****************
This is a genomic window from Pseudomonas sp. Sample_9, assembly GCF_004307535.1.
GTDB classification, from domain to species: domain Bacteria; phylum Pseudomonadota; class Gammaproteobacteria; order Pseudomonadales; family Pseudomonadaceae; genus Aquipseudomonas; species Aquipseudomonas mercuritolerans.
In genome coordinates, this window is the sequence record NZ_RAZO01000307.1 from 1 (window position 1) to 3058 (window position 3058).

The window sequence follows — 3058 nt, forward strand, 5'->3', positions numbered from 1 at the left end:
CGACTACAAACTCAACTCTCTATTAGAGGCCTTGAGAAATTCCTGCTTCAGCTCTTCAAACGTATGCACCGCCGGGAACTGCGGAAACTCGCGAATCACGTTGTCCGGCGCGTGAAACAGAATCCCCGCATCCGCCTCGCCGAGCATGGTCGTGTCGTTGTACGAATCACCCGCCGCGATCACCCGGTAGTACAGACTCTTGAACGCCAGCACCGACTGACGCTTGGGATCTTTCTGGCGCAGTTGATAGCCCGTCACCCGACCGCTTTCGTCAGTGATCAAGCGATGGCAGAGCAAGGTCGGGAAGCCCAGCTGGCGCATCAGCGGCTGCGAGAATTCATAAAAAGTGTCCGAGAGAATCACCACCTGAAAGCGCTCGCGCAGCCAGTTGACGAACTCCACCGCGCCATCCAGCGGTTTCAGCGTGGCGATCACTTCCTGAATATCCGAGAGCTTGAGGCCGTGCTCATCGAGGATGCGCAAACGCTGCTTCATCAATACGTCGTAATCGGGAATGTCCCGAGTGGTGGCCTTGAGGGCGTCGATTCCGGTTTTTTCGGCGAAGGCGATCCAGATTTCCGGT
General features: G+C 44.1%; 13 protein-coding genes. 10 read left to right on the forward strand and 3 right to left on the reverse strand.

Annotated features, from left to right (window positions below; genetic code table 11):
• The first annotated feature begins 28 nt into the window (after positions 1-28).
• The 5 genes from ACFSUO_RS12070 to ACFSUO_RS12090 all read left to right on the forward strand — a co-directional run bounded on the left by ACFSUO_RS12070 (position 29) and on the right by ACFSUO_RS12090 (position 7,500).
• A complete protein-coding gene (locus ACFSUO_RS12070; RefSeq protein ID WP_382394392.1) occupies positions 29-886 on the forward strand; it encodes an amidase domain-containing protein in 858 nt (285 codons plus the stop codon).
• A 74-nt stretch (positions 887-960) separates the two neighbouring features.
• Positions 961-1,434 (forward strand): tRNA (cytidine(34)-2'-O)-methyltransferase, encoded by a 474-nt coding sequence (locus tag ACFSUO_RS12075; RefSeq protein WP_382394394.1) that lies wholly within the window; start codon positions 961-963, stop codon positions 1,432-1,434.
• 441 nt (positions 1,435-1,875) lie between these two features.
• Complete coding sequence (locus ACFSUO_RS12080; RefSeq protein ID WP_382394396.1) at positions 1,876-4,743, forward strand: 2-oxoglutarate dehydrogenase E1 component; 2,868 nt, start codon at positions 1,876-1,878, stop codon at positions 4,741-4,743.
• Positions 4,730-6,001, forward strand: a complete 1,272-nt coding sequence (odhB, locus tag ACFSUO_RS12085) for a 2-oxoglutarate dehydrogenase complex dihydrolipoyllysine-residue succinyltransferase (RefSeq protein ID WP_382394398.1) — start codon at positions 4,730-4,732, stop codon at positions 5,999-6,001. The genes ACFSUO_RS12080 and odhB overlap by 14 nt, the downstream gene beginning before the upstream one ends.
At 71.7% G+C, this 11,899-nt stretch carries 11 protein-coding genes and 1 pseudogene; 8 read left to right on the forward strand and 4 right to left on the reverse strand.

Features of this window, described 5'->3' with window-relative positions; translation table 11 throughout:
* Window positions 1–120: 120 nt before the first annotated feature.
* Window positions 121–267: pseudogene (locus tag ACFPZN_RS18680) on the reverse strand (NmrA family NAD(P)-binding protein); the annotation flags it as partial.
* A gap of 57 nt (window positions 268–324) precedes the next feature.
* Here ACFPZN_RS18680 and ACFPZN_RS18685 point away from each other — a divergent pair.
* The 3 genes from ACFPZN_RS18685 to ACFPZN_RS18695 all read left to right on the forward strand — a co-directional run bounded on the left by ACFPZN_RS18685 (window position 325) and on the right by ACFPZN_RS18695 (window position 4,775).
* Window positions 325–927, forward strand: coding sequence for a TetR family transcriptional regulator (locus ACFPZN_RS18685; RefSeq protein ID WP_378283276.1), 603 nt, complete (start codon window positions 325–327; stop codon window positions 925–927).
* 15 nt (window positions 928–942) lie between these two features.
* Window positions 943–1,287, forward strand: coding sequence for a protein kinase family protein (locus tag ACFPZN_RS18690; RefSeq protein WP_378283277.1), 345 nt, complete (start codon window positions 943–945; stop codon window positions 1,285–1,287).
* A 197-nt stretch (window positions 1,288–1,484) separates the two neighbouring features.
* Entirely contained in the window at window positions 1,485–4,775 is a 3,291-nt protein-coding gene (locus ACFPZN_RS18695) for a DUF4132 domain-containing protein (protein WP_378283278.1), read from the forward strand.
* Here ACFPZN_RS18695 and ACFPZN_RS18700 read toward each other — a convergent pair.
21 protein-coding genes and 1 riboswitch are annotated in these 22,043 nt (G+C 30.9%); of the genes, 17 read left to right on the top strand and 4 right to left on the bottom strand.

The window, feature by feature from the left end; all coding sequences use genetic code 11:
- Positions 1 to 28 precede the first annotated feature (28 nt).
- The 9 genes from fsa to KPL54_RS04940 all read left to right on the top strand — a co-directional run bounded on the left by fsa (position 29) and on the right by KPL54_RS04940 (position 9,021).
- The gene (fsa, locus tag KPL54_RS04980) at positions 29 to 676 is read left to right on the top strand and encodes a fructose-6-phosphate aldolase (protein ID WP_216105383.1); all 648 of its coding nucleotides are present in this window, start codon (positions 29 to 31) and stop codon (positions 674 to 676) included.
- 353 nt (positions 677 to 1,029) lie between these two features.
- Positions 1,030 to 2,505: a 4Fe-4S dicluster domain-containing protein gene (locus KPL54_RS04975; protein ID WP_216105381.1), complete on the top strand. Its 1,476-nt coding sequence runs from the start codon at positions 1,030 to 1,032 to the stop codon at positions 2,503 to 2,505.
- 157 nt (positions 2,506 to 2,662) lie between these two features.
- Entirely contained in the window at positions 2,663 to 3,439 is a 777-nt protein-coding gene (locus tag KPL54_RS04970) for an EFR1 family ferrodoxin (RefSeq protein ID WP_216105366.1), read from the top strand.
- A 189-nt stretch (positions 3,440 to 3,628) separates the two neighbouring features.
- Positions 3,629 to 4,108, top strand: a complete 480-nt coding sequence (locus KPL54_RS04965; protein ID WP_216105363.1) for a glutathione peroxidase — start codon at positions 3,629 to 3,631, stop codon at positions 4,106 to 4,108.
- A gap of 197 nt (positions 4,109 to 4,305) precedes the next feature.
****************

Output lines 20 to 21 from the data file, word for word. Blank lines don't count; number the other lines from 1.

* A gap of 57 nt (window positions 268–324) precedes the next feature.
* Here ACFPZN_RS18680 and ACFPZN_RS18685 point away from each other — a divergent pair.